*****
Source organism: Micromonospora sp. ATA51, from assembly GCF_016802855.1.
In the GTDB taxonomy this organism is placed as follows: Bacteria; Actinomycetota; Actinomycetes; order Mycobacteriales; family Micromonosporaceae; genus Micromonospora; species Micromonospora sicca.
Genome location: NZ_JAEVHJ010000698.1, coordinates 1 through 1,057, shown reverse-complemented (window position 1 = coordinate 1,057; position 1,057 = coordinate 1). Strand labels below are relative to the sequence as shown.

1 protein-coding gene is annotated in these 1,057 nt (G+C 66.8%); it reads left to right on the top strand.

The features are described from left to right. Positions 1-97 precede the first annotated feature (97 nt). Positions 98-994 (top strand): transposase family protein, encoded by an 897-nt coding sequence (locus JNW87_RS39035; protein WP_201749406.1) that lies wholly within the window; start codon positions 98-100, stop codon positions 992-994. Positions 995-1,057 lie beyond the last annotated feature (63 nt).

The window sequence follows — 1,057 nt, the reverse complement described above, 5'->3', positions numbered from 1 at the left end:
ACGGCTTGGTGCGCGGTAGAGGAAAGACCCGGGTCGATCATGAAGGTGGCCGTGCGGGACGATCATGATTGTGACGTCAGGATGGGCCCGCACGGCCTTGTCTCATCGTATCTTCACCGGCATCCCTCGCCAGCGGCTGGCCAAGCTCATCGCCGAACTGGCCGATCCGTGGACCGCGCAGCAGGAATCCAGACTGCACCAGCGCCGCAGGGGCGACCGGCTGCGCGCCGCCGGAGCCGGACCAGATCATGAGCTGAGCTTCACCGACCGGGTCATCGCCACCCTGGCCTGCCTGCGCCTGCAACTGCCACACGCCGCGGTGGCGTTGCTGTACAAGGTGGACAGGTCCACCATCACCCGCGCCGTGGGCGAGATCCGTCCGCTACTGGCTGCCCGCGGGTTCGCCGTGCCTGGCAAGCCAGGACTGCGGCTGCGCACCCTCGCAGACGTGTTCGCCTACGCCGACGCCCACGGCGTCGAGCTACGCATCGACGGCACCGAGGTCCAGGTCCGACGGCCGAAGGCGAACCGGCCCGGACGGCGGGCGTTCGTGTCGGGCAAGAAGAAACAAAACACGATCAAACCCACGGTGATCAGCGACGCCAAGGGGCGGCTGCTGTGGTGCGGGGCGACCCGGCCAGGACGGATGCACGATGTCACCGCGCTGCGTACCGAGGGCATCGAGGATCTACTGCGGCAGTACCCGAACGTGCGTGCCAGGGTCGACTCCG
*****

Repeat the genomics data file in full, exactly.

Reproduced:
Source organism: Micromonospora sp. ATA51, from assembly GCF_016802855.1.
In the GTDB taxonomy this organism is placed as follows: Bacteria; Actinomycetota; Actinomycetes; order Mycobacteriales; family Micromonosporaceae; genus Micromonospora; species Micromonospora sicca.
Genome location: NZ_JAEVHJ010000698.1, coordinates 1 through 1,057, shown reverse-complemented (window position 1 = coordinate 1,057; position 1,057 = coordinate 1). Strand labels below are relative to the sequence as shown.

1 protein-coding gene is annotated in these 1,057 nt (G+C 66.8%); it reads left to right on the top strand.

The features are described from left to right. Positions 1-97 precede the first annotated feature (97 nt). Positions 98-994 (top strand): transposase family protein, encoded by an 897-nt coding sequence (locus JNW87_RS39035; protein WP_201749406.1) that lies wholly within the window; start codon positions 98-100, stop codon positions 992-994. Positions 995-1,057 lie beyond the last annotated feature (63 nt).

The window sequence follows — 1,057 nt, the reverse complement described above, 5'->3', positions numbered from 1 at the left end:
ACGGCTTGGTGCGCGGTAGAGGAAAGACCCGGGTCGATCATGAAGGTGGCCGTGCGGGACGATCATGATTGTGACGTCAGGATGGGCCCGCACGGCCTTGTCTCATCGTATCTTCACCGGCATCCCTCGCCAGCGGCTGGCCAAGCTCATCGCCGAACTGGCCGATCCGTGGACCGCGCAGCAGGAATCCAGACTGCACCAGCGCCGCAGGGGCGACCGGCTGCGCGCCGCCGGAGCCGGACCAGATCATGAGCTGAGCTTCACCGACCGGGTCATCGCCACCCTGGCCTGCCTGCGCCTGCAACTGCCACACGCCGCGGTGGCGTTGCTGTACAAGGTGGACAGGTCCACCATCACCCGCGCCGTGGGCGAGATCCGTCCGCTACTGGCTGCCCGCGGGTTCGCCGTGCCTGGCAAGCCAGGACTGCGGCTGCGCACCCTCGCAGACGTGTTCGCCTACGCCGACGCCCACGGCGTCGAGCTACGCATCGACGGCACCGAGGTCCAGGTCCGACGGCCGAAGGCGAACCGGCCCGGACGGCGGGCGTTCGTGTCGGGCAAGAAGAAACAAAACACGATCAAACCCACGGTGATCAGCGACGCCAAGGGGCGGCTGCTGTGGTGCGGGGCGACCCGGCCAGGACGGATGCACGATGTCACCGCGCTGCGTACCGAGGGCATCGAGGATCTACTGCGGCAGTACCCGAACGTGCGTGCCAGGGTCGACTCCG